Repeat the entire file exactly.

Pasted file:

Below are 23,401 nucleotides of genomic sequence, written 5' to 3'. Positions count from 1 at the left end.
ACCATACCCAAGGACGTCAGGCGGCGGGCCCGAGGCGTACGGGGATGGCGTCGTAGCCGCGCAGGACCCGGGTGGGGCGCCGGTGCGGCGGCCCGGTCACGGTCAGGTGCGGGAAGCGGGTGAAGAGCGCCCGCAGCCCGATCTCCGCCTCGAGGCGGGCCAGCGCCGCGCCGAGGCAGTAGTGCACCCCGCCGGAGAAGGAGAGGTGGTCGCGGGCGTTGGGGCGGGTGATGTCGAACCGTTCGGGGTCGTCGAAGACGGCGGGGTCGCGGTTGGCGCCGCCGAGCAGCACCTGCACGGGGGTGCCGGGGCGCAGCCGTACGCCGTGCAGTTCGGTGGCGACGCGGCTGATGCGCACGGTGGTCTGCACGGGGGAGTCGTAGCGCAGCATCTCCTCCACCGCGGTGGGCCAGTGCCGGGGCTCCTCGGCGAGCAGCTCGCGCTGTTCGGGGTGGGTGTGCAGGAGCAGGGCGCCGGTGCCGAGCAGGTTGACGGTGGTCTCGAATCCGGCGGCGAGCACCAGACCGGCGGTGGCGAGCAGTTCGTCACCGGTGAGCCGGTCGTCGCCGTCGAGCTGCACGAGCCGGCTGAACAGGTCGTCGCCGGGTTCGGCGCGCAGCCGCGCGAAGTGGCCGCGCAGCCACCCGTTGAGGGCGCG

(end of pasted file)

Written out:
Below are 23,401 nucleotides of genomic sequence, written 5' to 3'. Positions count from 1 at the left end.
ACCATACCCAAGGACGTCAGGCGGCGGGCCCGAGGCGTACGGGGATGGCGTCGTAGCCGCGCAGGACCCGGGTGGGGCGCCGGTGCGGCGGCCCGGTCACGGTCAGGTGCGGGAAGCGGGTGAAGAGCGCCCGCAGCCCGATCTCCGCCTCGAGGCGGGCCAGCGCCGCGCCGAGGCAGTAGTGCACCCCGCCGGAGAAGGAGAGGTGGTCGCGGGCGTTGGGGCGGGTGATGTCGAACCGTTCGGGGTCGTCGAAGACGGCGGGGTCGCGGTTGGCGCCGCCGAGCAGCACCTGCACGGGGGTGCCGGGGCGCAGCCGTACGCCGTGCAGTTCGGTGGCGACGCGGCTGATGCGCACGGTGGTCTGCACGGGGGAGTCGTAGCGCAGCATCTCCTCCACCGCGGTGGGCCAGTGCCGGGGCTCCTCGGCGAGCAGCTCGCGCTGTTCGGGGTGGGTGTGCAGGAGCAGGGCGCCGGTGCCGAGCAGGTTGACGGTGGTCTCGAATCCGGCGGCGAGCACCAGACCGGCGGTGGCGAGCAGTTCGTCACCGGTGAGCCGGTCGTCGCCGTCGAGCTGCACGAGCCGGCTGAACAGGTCGTCGCCGGGTTCGGCGCGCAGCCGCGCGAAGTGGCCGCGCAGCCACCCGTTGAGGGCGCG